[ISN] Two face charges of cyber extortion

From: InfoSec News (isnat_private)
Date: Thu May 23 2002 - 02:53:23 PDT

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    Wednesday, May 22, 2002
    Associated Press
    NEW YORK - Two men from Kazakhstan who were caught two years ago with 
    help from Michael Bloomberg, in his role as a businessman, have been 
    brought to the United States to face extortion charges, authorities 
    said Tuesday.
    Oleg Zezov, 28, and Igor Yarimaka, 38, both of Almaty, Kazakhstan, 
    were accused of trying to extort $200,000 from Bloomberg L.P. after 
    breaking into the company's computer system.
    They were brought to the United States on Friday. A federal magistrate 
    judge on Monday ordered them detained.
    Prosecutors say Bloomberg, the company's founder and now mayor of New 
    York City, aided the capture by persuading the men to meet him in 
    London after Zezov allegedly demanded by e-mail that he deposit 
    $200,000 into an offshore account.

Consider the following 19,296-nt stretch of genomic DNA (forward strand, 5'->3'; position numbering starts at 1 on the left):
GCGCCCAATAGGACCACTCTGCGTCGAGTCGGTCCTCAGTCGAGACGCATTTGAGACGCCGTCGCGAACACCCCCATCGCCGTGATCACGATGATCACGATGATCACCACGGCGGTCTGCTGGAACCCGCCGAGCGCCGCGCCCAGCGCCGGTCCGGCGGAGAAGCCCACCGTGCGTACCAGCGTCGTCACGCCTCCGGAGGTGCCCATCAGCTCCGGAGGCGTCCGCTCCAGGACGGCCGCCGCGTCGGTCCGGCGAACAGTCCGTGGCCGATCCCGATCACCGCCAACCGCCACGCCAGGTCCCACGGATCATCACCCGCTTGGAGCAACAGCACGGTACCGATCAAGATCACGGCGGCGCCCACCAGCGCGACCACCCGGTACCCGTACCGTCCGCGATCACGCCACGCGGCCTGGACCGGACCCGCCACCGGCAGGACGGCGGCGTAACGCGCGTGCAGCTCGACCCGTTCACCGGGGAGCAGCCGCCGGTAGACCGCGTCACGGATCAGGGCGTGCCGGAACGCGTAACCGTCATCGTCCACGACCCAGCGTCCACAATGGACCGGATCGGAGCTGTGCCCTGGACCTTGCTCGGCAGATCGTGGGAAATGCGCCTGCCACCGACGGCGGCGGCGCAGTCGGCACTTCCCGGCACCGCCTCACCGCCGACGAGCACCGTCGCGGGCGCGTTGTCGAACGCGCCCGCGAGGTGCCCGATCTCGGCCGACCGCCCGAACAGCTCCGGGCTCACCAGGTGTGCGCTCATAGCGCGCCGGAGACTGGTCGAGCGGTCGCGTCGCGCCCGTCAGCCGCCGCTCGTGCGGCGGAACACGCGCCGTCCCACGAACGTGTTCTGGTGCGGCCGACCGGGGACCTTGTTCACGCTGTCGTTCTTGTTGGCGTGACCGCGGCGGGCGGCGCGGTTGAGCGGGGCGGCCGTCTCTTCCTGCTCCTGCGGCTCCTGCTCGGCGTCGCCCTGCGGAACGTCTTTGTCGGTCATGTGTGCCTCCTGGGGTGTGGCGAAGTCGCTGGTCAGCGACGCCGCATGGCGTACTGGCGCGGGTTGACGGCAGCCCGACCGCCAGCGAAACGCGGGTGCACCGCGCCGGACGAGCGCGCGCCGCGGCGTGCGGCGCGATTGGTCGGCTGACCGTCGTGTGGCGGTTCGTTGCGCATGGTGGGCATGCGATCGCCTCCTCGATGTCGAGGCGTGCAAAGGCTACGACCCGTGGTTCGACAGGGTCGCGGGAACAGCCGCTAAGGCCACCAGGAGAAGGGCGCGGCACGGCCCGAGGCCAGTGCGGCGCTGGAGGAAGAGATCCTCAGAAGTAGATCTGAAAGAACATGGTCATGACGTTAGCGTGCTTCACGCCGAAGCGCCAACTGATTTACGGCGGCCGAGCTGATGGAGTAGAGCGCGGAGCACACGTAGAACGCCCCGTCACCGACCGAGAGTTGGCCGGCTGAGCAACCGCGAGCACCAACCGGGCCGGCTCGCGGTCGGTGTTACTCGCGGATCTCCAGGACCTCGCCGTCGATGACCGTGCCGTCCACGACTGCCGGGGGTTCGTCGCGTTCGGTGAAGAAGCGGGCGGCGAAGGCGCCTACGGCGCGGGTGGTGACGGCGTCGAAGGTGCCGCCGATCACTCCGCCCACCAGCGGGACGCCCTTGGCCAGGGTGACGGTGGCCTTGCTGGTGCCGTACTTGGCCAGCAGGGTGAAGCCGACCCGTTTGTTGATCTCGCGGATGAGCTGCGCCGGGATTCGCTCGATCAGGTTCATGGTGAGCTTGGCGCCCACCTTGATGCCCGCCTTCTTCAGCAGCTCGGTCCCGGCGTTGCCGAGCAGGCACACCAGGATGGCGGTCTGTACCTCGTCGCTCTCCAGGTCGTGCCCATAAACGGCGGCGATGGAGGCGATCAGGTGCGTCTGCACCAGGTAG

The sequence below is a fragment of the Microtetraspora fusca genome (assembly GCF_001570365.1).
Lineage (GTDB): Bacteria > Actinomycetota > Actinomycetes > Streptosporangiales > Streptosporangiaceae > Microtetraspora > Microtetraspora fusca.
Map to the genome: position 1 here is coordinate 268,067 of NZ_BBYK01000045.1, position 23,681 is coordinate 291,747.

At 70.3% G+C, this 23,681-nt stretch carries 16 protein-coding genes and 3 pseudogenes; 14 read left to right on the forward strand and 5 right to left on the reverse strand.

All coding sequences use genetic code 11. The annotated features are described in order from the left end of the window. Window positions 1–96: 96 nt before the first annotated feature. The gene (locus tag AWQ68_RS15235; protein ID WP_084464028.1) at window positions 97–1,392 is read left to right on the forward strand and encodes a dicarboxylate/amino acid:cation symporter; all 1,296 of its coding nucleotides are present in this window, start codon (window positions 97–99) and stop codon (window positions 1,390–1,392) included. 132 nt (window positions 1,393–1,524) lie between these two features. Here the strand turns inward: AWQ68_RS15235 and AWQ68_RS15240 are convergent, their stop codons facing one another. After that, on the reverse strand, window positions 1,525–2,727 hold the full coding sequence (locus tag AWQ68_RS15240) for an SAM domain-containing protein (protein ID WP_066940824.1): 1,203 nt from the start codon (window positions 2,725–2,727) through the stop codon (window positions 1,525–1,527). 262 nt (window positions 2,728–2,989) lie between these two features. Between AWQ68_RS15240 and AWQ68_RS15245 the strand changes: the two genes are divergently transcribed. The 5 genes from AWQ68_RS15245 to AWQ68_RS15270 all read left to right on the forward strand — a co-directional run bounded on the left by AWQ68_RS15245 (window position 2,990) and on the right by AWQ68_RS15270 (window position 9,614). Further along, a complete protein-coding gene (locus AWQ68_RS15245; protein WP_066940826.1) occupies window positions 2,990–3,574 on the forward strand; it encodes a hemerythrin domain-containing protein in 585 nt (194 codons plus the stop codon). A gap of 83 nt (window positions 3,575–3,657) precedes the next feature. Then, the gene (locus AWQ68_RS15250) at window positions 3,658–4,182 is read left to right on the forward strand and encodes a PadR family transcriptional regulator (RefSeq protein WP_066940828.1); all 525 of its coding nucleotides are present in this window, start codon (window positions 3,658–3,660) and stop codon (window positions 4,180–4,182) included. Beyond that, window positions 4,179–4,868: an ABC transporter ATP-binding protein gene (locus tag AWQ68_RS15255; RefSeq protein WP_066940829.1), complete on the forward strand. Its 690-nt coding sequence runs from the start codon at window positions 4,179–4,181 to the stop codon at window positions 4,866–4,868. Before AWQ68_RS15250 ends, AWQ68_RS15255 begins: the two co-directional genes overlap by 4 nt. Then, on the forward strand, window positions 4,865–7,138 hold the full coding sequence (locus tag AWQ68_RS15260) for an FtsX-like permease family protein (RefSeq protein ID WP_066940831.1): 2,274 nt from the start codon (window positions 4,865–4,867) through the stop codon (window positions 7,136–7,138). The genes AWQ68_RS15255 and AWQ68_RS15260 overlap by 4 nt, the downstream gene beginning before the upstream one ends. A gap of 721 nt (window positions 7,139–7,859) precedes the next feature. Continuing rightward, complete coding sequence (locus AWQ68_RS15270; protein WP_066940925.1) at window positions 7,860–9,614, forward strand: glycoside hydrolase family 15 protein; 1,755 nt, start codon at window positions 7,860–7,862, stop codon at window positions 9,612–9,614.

Lawyers for the men did not immediately return telephone messages for 
    A criminal complaint filed in U.S. District Court in Manhattan by 
    Assistant U.S. Attorney Paul B. Radvany stated that Bloomberg met with 
    both defendants in London on Aug. 10, 2000.
    At the time, Bloomberg was accompanied by two London Metropolitan 
    police officers who posed as a company executive and a translator.
    The complaint alleged that Yarimaka claimed at the meeting that he was 
    a former Kazakhstan prosecutor and that he represented his companion, 
    a man he identified as "Alex," as the person who would handle the 
    Zezov, who had worked for a company that produced database services 
    for Bloomberg, and Yarimaka both reiterated their demands at the 
    meeting and were arrested afterward, prosecutors said.
    According to court papers, Yarimaka said they had not committed any 
    crimes but were trying to get paid for showing that Bloomberg's 
    computer security system was inept.
    "We take hacking crimes very seriously," U.S. Attorney James B. Comey 
    said in a release.
    If convicted on charges of extortion and unauthorized computer 
    intrusion, the men face potential penalties of more than 20 years in 
    prison and hundreds of thousands of dollars in fines.
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